- President Biden’s spending plans can offer a “big return,” Tres. Sec. Janet Yellen said Sunday.
- The measures should be paid for while interest rates sit at historic lows, she added.
- If inflation rises more than expected, the government “has the tools to address it,” Yellen said.
- See more stories on Insider’s business page.
Treasury Secretary Janet Yellen reiterated her support for President Joe Biden’s spending plans on Sunday, pitching the measures as strong investments in the country’s future.
The president on Wednesday rolled out a $1.8 trillion spending proposal that includes funding for paid family and medical leave, universal pre-K, and childcare. The measure follows the March passage of Biden’s $1.9 trillion stimulus package and joins the president’s $2.3 trillion infrastructure plan as his latest step in big-government economic policy.
Republicans and some moderate Democrats have balked at the follow-up plans cost, saying the measures would dangerously inflate the government’s debt pile. Yellen countered on NBC’s “Meet The Press,” saying it’s a better time than ever to spend on such projects.
“We’re in a good fiscal position. Interest rates are historically low… and it’s likely they’ll stay that way into the future,” the Treasury Secretary said. “I believe that we should pay for these historic investments. There will be a big return.”
That’s not to say the government shouldn’t offset the multitrillion-dollar price tag. The Biden administration rolled out a handful of tax hikes and stronger enforcement to cover the spending, but those proposals were swiftly rejected by Republicans. The GOP has criticized Biden’s public-works plan and a proposed corporate tax increase, calling it a “slush-fund” and a “Trojan horse” for Democratic priorities.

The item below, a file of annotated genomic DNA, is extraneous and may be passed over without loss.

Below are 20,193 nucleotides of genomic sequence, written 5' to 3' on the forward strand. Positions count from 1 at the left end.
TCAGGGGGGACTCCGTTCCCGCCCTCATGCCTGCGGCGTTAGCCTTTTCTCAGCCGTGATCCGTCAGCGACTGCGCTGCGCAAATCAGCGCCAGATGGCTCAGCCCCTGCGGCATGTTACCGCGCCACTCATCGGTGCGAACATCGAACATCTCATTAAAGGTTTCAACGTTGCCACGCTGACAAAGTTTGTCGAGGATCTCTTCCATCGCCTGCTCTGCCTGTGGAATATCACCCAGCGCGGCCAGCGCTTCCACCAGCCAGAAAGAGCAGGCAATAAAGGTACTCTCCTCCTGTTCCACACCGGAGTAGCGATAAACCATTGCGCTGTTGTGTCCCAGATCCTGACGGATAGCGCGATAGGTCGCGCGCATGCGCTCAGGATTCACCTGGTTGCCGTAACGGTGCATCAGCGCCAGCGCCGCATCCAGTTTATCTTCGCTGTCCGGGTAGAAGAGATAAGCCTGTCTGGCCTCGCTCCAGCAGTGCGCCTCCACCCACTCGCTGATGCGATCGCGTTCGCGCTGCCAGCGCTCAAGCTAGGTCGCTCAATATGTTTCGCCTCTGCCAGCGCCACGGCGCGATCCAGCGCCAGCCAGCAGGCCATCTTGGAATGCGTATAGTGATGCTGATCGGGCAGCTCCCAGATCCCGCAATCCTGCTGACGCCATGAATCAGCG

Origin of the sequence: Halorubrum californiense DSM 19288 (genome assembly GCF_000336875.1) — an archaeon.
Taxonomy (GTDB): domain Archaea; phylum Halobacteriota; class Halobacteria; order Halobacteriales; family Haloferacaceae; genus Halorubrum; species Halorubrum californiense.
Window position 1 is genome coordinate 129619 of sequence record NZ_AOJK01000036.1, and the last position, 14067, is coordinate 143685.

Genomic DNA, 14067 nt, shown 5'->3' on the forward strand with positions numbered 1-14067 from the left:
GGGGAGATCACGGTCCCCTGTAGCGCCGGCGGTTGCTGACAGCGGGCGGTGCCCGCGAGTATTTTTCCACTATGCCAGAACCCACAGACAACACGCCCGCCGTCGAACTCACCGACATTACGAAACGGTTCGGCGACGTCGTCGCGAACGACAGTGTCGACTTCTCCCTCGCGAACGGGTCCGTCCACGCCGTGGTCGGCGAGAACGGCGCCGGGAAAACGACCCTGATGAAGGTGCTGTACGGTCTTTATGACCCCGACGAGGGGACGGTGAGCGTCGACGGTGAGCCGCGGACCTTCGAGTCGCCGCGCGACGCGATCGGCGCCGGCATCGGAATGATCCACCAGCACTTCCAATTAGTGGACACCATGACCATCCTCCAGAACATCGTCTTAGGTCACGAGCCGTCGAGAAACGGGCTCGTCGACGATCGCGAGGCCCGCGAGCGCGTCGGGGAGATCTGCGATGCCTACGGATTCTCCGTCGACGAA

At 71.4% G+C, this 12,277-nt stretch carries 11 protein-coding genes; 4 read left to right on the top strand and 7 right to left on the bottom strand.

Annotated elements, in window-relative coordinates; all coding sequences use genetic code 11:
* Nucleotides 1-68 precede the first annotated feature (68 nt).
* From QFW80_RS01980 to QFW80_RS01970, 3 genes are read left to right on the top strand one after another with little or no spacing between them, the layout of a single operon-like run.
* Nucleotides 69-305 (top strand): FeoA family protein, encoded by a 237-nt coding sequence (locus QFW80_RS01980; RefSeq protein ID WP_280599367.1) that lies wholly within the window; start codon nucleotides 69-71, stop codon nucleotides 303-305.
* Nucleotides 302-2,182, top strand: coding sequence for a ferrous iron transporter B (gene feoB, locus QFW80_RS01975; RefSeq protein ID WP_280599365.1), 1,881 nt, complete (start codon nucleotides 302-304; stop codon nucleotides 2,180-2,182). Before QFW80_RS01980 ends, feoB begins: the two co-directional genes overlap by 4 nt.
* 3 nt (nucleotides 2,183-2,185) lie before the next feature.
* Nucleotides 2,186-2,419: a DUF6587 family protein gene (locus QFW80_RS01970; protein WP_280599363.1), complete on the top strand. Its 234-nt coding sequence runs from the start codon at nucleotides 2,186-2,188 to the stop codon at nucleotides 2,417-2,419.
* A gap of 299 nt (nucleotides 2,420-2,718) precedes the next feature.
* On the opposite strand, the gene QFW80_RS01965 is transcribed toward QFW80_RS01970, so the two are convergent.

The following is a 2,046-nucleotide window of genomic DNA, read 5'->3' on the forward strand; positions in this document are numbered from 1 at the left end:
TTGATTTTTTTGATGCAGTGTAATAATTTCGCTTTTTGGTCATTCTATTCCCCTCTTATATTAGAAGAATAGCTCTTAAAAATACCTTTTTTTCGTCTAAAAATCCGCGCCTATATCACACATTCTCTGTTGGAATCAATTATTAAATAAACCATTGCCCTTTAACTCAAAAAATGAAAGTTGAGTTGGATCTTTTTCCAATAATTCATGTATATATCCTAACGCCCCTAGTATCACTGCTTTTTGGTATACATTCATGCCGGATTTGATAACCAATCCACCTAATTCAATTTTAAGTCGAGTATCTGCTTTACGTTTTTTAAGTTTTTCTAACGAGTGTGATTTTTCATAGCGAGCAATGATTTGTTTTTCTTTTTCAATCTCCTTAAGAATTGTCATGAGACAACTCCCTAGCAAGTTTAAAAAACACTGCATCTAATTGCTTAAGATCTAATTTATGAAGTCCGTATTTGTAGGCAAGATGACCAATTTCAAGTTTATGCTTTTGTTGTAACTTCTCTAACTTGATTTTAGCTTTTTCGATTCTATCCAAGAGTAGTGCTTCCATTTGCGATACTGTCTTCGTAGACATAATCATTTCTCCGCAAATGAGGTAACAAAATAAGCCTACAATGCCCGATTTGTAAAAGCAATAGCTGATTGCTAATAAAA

The economy is poised to rebound from the coronavirus pandemic throughout 2021 and, in turn, bring in greater tax revenues. That stronger growth justifies some spending, but the safest and most sustainable way to spend on infrastructure and care involves equitable tax increases, Yellen said.
Stricter tax compliance would also play a critical role. The country is currently estimated to lose $7 trillion through tax underpayment over the next decade. Stepping up compliance efforts and adequately funding the IRS can also boost tax collection, Yellen added.
The Treasury Secretary also rebuffed concerns of the massive spending fueling a sharp rise in inflation.
Administration officials and the Federal Reserve already anticipates the latest stimulus and economic reopening to drive a sharp but temporary bout of stronger inflation. While Biden’s latest proposals are far larger than the March stimulus, plans to spend them over eight to 10 years cuts down on the risk of rampant inflation, Yellen said.
“I don’t believe that inflation will be an issue, but if it becomes an issue, we have tools to address it,” she added. “These are historic investments that we need to make our economy productive and fair.”